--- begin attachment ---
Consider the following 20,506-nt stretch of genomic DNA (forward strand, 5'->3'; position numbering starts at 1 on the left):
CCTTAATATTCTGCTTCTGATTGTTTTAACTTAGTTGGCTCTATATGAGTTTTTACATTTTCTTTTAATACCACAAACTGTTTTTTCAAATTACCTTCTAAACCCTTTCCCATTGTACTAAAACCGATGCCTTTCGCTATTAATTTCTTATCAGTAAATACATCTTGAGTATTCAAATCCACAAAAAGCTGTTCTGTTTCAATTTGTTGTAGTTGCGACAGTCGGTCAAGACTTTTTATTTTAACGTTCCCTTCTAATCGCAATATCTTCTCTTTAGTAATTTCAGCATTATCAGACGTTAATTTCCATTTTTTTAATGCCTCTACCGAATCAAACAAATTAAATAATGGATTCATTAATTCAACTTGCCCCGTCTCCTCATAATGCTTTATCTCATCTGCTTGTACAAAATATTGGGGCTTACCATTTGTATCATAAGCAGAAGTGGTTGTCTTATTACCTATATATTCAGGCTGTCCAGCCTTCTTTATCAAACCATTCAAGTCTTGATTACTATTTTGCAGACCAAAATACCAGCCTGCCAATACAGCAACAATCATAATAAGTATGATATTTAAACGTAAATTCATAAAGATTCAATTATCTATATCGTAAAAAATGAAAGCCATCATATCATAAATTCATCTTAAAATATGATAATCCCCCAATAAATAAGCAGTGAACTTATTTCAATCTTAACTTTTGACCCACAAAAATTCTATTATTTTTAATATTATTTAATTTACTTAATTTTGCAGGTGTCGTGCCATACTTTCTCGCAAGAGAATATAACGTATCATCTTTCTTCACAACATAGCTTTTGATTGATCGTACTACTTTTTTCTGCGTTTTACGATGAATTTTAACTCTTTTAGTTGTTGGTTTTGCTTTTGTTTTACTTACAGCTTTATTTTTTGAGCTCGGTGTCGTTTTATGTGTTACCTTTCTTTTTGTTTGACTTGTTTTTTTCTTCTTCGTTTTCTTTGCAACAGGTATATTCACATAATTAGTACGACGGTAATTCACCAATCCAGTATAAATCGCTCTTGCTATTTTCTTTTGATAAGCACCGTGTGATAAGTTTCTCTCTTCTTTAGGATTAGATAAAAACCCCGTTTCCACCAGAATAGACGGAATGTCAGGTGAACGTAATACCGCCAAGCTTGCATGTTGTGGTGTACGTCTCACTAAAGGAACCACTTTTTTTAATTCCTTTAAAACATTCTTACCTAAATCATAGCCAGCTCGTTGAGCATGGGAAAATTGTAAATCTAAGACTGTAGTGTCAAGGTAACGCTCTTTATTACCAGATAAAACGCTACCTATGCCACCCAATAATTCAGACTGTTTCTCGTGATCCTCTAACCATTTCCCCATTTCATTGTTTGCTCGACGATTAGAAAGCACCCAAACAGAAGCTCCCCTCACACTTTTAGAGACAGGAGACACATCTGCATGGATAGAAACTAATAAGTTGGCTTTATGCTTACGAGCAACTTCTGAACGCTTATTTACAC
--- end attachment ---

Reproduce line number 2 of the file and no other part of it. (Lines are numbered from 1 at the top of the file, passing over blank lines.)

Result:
CCTTAATATTCTGCTTCTGATTGTTTTAACTTAGTTGGCTCTATATGAGTTTTTACATTTTCTTTTAATACCACAAACTGTTTTTTCAAATTACCTTCTAAACCCTTTCCCATTGTACTAAAACCGATGCCTTTCGCTATTAATTTCTTATCAGTAAATACATCTTGAGTATTCAAATCCACAAAAAGCTGTTCTGTTTCAATTTGTTGTAGTTGCGACAGTCGGTCAAGACTTTTTATTTTAACGTTCCCTTCTAATCGCAATATCTTCTCTTTAGTAATTTCAGCATTATCAGACGTTAATTTCCATTTTTTTAATGCCTCTACCGAATCAAACAAATTAAATAATGGATTCATTAATTCAACTTGCCCCGTCTCCTCATAATGCTTTATCTCATCTGCTTGTACAAAATATTGGGGCTTACCATTTGTATCATAAGCAGAAGTGGTTGTCTTATTACCTATATATTCAGGCTGTCCAGCCTTCTTTATCAAACCATTCAAGTCTTGATTACTATTTTGCAGACCAAAATACCAGCCTGCCAATACAGCAACAATCATAATAAGTATGATATTTAAACGTAAATTCATAAAGATTCAATTATCTATATCGTAAAAAATGAAAGCCATCATATCATAAATTCATCTTAAAATATGATAATCCCCCAATAAATAAGCAGTGAACTTATTTCAATCTTAACTTTTGACCCACAAAAATTCTATTATTTTTAATATTATTTAATTTACTTAATTTTGCAGGTGTCGTGCCATACTTTCTCGCAAGAGAATATAACGTATCATCTTTCTTCACAACATAGCTTTTGATTGATCGTACTACTTTTTTCTGCGTTTTACGATGAATTTTAACTCTTTTAGTTGTTGGTTTTGCTTTTGTTTTACTTACAGCTTTATTTTTTGAGCTCGGTGTCGTTTTATGTGTTACCTTTCTTTTTGTTTGACTTGTTTTTTTCTTCTTCGTTTTCTTTGCAACAGGTATATTCACATAATTAGTACGACGGTAATTCACCAATCCAGTATAAATCGCTCTTGCTATTTTCTTTTGATAAGCACCGTGTGATAAGTTTCTCTCTTCTTTAGGATTAGATAAAAACCCCGTTTCCACCAGAATAGACGGAATGTCAGGTGAACGTAATACCGCCAAGCTTGCATGTTGTGGTGTACGTCTCACTAAAGGAACCACTTTTTTTAATTCCTTTAAAACATTCTTACCTAAATCATAGCCAGCTCGTTGAGCATGGGAAAATTGTAAATCTAAGACTGTAGTGTCAAGGTAACGCTCTTTATTACCAGATAAAACGCTACCTATGCCACCCAATAATTCAGACTGTTTCTCGTGATCCTCTAACCATTTCCCCATTTCATTGTTTGCTCGACGATTAGAAAGCACCCAAACAGAAGCTCCCCTCACACTTTTAGAGACAGGAGACACATCTGCATGGATAGAAACTAATAAGTTGGCTTTATGCTTACGAGCAACTTCTGAACGCTTATTTACAC